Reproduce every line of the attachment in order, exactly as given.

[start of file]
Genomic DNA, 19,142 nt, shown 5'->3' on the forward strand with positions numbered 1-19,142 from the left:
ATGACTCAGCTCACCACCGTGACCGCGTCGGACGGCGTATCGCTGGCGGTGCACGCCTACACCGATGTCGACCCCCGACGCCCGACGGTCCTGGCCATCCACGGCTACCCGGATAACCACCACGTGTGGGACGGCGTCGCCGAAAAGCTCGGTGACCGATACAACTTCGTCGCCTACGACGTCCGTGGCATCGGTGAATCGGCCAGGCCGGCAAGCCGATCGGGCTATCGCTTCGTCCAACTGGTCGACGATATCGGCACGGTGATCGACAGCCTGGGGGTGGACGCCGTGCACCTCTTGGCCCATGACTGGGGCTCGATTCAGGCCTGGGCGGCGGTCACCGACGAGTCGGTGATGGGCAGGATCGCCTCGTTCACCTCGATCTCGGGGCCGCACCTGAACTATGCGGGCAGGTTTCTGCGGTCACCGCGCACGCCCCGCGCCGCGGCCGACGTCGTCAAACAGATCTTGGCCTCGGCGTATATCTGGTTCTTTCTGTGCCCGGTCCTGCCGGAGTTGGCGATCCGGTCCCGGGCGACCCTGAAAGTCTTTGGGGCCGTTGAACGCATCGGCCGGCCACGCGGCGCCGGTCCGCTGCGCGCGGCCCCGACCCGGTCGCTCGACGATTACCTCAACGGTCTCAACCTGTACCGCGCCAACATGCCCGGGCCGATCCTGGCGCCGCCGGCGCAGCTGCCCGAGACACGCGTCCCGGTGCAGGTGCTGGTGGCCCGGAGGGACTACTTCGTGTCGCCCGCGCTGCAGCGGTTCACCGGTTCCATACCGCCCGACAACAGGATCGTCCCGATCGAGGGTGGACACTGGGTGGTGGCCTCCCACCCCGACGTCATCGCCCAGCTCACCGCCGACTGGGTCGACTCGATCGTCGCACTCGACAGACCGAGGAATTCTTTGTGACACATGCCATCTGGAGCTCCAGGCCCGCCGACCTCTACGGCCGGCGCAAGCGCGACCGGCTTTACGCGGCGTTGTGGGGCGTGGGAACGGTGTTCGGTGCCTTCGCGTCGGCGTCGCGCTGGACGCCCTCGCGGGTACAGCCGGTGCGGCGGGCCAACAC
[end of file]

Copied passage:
Genomic DNA, 19,142 nt, shown 5'->3' on the forward strand with positions numbered 1-19,142 from the left:
ATGACTCAGCTCACCACCGTGACCGCGTCGGACGGCGTATCGCTGGCGGTGCACGCCTACACCGATGTCGACCCCCGACGCCCGACGGTCCTGGCCATCCACGGCTACCCGGATAACCACCACGTGTGGGACGGCGTCGCCGAAAAGCTCGGTGACCGATACAACTTCGTCGCCTACGACGTCCGTGGCATCGGTGAATCGGCCAGGCCGGCAAGCCGATCGGGCTATCGCTTCGTCCAACTGGTCGACGATATCGGCACGGTGATCGACAGCCTGGGGGTGGACGCCGTGCACCTCTTGGCCCATGACTGGGGCTCGATTCAGGCCTGGGCGGCGGTCACCGACGAGTCGGTGATGGGCAGGATCGCCTCGTTCACCTCGATCTCGGGGCCGCACCTGAACTATGCGGGCAGGTTTCTGCGGTCACCGCGCACGCCCCGCGCCGCGGCCGACGTCGTCAAACAGATCTTGGCCTCGGCGTATATCTGGTTCTTTCTGTGCCCGGTCCTGCCGGAGTTGGCGATCCGGTCCCGGGCGACCCTGAAAGTCTTTGGGGCCGTTGAACGCATCGGCCGGCCACGCGGCGCCGGTCCGCTGCGCGCGGCCCCGACCCGGTCGCTCGACGATTACCTCAACGGTCTCAACCTGTACCGCGCCAACATGCCCGGGCCGATCCTGGCGCCGCCGGCGCAGCTGCCCGAGACACGCGTCCCGGTGCAGGTGCTGGTGGCCCGGAGGGACTACTTCGTGTCGCCCGCGCTGCAGCGGTTCACCGGTTCCATACCGCCCGACAACAGGATCGTCCCGATCGAGGGTGGACACTGGGTGGTGGCCTCCCACCCCGACGTCATCGCCCAGCTCACCGCCGACTGGGTCGACTCGATCGTCGCACTCGACAGACCGAGGAATTCTTTGTGACACATGCCATCTGGAGCTCCAGGCCCGCCGACCTCTACGGCCGGCGCAAGCGCGACCGGCTTTACGCGGCGTTGTGGGGCGTGGGAACGGTGTTCGGTGCCTTCGCGTCGGCGTCGCGCTGGACGCCCTCGCGGGTACAGCCGGTGCGGCGGGCCAACAC